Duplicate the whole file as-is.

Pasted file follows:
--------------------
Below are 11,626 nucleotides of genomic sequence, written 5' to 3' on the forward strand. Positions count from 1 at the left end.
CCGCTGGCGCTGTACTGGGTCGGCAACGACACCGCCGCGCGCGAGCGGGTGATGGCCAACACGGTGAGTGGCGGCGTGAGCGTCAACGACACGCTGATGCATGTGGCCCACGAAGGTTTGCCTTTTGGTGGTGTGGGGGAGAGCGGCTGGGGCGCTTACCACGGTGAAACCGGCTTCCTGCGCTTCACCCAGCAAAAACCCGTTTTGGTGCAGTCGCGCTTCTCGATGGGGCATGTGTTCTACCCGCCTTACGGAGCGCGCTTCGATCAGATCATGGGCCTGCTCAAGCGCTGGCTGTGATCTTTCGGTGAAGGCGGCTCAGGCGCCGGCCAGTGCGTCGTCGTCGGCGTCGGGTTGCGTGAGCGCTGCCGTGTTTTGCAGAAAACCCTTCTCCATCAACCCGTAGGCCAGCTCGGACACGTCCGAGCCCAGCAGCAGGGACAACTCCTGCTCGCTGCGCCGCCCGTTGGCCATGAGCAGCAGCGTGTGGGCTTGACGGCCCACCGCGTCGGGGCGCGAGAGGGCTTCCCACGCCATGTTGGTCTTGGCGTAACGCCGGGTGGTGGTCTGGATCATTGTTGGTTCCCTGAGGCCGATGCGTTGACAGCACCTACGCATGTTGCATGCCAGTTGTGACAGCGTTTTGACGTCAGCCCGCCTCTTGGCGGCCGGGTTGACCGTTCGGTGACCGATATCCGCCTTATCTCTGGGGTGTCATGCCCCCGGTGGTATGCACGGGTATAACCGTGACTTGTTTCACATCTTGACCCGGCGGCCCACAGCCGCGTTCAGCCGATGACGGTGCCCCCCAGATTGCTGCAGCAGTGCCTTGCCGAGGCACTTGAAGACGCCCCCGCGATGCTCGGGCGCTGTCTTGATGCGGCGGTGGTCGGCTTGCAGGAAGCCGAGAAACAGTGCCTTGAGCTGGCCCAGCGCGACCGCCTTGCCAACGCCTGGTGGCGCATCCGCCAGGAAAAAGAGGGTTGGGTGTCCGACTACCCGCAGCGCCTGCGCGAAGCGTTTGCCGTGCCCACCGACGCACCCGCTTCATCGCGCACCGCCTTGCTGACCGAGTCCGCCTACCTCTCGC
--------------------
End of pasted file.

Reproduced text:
Below are 11,626 nucleotides of genomic sequence, written 5' to 3' on the forward strand. Positions count from 1 at the left end.
CCGCTGGCGCTGTACTGGGTCGGCAACGACACCGCCGCGCGCGAGCGGGTGATGGCCAACACGGTGAGTGGCGGCGTGAGCGTCAACGACACGCTGATGCATGTGGCCCACGAAGGTTTGCCTTTTGGTGGTGTGGGGGAGAGCGGCTGGGGCGCTTACCACGGTGAAACCGGCTTCCTGCGCTTCACCCAGCAAAAACCCGTTTTGGTGCAGTCGCGCTTCTCGATGGGGCATGTGTTCTACCCGCCTTACGGAGCGCGCTTCGATCAGATCATGGGCCTGCTCAAGCGCTGGCTGTGATCTTTCGGTGAAGGCGGCTCAGGCGCCGGCCAGTGCGTCGTCGTCGGCGTCGGGTTGCGTGAGCGCTGCCGTGTTTTGCAGAAAACCCTTCTCCATCAACCCGTAGGCCAGCTCGGACACGTCCGAGCCCAGCAGCAGGGACAACTCCTGCTCGCTGCGCCGCCCGTTGGCCATGAGCAGCAGCGTGTGGGCTTGACGGCCCACCGCGTCGGGGCGCGAGAGGGCTTCCCACGCCATGTTGGTCTTGGCGTAACGCCGGGTGGTGGTCTGGATCATTGTTGGTTCCCTGAGGCCGATGCGTTGACAGCACCTACGCATGTTGCATGCCAGTTGTGACAGCGTTTTGACGTCAGCCCGCCTCTTGGCGGCCGGGTTGACCGTTCGGTGACCGATATCCGCCTTATCTCTGGGGTGTCATGCCCCCGGTGGTATGCACGGGTATAACCGTGACTTGTTTCACATCTTGACCCGGCGGCCCACAGCCGCGTTCAGCCGATGACGGTGCCCCCCAGATTGCTGCAGCAGTGCCTTGCCGAGGCACTTGAAGACGCCCCCGCGATGCTCGGGCGCTGTCTTGATGCGGCGGTGGTCGGCTTGCAGGAAGCCGAGAAACAGTGCCTTGAGCTGGCCCAGCGCGACCGCCTTGCCAACGCCTGGTGGCGCATCCGCCAGGAAAAAGAGGGTTGGGTGTCCGACTACCCGCAGCGCCTGCGCGAAGCGTTTGCCGTGCCCACCGACGCACCCGCTTCATCGCGCACCGCCTTGCTGACCGAGTCCGCCTACCTCTCGC